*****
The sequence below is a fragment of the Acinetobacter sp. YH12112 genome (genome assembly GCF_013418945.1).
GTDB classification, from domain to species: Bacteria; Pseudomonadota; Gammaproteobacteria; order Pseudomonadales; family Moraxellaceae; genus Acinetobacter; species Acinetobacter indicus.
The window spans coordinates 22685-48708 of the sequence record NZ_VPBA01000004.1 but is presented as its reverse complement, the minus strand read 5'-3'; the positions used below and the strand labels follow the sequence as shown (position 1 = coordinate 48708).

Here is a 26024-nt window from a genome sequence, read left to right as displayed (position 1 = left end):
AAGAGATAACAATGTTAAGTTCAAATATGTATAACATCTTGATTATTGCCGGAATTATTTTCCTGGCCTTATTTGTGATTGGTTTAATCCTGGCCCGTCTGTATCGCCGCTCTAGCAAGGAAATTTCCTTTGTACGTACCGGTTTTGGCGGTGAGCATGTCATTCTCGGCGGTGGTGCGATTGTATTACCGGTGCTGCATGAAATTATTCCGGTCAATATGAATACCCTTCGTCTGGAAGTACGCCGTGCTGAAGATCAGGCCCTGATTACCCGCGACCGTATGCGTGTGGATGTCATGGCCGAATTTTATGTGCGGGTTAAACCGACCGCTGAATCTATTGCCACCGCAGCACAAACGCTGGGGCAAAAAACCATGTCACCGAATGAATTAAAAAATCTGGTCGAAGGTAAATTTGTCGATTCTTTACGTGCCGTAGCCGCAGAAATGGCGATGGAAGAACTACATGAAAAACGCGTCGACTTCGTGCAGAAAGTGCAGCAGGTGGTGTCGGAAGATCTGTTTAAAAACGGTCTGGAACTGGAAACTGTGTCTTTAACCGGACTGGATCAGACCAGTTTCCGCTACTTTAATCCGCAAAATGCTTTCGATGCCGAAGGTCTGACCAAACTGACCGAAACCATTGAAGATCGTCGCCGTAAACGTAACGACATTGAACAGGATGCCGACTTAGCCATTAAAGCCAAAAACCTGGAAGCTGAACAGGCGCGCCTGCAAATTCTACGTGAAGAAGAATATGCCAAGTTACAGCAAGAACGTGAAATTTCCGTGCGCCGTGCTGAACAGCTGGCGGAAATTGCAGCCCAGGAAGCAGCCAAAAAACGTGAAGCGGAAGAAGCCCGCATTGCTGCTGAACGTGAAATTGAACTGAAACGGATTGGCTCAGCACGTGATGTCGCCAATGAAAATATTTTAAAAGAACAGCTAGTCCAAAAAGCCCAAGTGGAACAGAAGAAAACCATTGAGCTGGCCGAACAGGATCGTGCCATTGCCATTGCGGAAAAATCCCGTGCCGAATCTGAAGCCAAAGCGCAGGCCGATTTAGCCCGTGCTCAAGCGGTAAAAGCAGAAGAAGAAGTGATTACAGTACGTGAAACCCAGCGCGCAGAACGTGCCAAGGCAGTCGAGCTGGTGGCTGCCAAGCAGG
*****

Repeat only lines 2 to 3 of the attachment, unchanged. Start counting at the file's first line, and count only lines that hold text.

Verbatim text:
GTDB classification, from domain to species: Bacteria; Pseudomonadota; Gammaproteobacteria; order Pseudomonadales; family Moraxellaceae; genus Acinetobacter; species Acinetobacter indicus.
The window spans coordinates 22685-48708 of the sequence record NZ_VPBA01000004.1 but is presented as its reverse complement, the minus strand read 5'-3'; the positions used below and the strand labels follow the sequence as shown (position 1 = coordinate 48708).